An invaluable lesson for kids can be found in the old adage “Treat others as you would like to be treated yourself”. This is referred to as the ‘Golden Rule’ and is prominently feature in many religious texts and cultures. If everyone thought of others in everything they did, the world would unquestionably be a better place. As a teacher, you will often see situations where this piece of advice is necessary. However, kids, especially young ones, may not be as receptive to or fully internalize a single quote. And lecturing has been shown to not be effective. A story illustrating a situation in which we should treat others as we’d like to be treated is a good medium. The story of The Old Man and His Grandson teaches this concept in a way that children can understand.

After reading the story to your students, discuss the lessons learned. Who was wrong in the story? (The mother.) Why was she wrong? (She treated the grandfather very poorly.) What did she learn? (That what she was doing was wrong.) And what caused her to see why she was wrong? (She saw her son saving up money to buy her plastic dishes when she got older…meaning, she realized he would do to her what she was doing to the grandfather. She wouldn’t want to be treated so poorly herself, so she realized she shouldn’t treat others that way either.)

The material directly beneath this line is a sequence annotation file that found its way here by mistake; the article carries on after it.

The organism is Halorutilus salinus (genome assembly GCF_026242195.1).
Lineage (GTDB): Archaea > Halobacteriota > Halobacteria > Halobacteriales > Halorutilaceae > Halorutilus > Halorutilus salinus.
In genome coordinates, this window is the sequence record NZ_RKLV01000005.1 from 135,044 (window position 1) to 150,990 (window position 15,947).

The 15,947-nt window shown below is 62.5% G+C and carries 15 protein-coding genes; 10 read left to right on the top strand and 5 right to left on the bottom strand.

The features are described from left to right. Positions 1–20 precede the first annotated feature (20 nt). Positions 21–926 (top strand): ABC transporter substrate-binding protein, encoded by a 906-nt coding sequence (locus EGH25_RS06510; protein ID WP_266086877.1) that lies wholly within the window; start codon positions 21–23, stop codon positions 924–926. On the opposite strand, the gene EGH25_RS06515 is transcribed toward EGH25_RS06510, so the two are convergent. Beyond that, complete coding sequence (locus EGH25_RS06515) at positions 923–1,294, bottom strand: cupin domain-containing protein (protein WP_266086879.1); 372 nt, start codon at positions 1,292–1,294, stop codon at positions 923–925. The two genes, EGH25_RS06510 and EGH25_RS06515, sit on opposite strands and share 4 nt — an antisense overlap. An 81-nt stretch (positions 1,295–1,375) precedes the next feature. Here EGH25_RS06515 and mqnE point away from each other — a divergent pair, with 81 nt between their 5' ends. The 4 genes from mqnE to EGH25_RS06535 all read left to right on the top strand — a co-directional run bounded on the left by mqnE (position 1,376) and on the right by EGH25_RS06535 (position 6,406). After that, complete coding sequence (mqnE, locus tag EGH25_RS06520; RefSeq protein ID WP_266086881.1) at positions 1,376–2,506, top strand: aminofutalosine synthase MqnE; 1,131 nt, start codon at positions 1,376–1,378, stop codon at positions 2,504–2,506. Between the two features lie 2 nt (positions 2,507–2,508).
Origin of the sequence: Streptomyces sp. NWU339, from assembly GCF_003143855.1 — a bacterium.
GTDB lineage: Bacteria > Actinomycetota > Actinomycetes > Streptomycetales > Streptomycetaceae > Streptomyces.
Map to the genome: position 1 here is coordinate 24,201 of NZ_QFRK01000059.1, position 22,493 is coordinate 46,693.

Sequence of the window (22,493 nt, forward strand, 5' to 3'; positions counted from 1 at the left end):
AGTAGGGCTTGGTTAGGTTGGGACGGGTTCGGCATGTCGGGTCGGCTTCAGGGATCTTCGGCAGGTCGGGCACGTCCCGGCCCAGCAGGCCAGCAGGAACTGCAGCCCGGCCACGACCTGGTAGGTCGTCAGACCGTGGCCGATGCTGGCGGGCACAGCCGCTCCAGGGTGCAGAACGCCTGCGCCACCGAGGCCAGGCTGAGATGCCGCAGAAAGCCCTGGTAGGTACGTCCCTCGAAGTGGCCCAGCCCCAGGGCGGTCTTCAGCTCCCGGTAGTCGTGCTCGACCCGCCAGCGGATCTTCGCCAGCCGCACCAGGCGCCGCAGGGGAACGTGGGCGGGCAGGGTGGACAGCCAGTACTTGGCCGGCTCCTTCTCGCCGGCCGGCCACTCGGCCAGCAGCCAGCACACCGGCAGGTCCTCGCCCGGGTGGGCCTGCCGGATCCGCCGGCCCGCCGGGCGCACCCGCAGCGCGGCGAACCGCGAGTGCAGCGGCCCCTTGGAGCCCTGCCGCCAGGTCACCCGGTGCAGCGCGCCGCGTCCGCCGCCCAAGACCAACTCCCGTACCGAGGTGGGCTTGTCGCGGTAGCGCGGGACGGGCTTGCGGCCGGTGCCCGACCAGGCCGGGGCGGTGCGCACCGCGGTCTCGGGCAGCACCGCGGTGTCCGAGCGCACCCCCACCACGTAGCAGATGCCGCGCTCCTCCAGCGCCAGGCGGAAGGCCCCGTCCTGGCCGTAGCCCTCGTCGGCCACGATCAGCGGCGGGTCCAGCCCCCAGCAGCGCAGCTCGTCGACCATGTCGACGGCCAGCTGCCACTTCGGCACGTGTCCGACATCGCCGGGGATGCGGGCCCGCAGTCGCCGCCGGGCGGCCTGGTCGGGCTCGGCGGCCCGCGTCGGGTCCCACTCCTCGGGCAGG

After reading the story, some projects with your students will help drive home the lesson. Start off by having your students each draw a picture of a way they can treat others as they’d like to be treated. Would they like if others shared their crayons/toys/lunch? Then they should share themselves, and that’s what their picture can be about. Would they like others to help them out if they got hurt? Then they can draw a picture of themselves helping out a hurt friend. Then, design a poster (with the help of your students if you prefer) stating the classroom rule: Treat others as you’d like to be treated yourself. You can refer students back to this poster whenever a situation arises in class where you’d like to remind them that they’re not behaving in a way they’d want to be treated.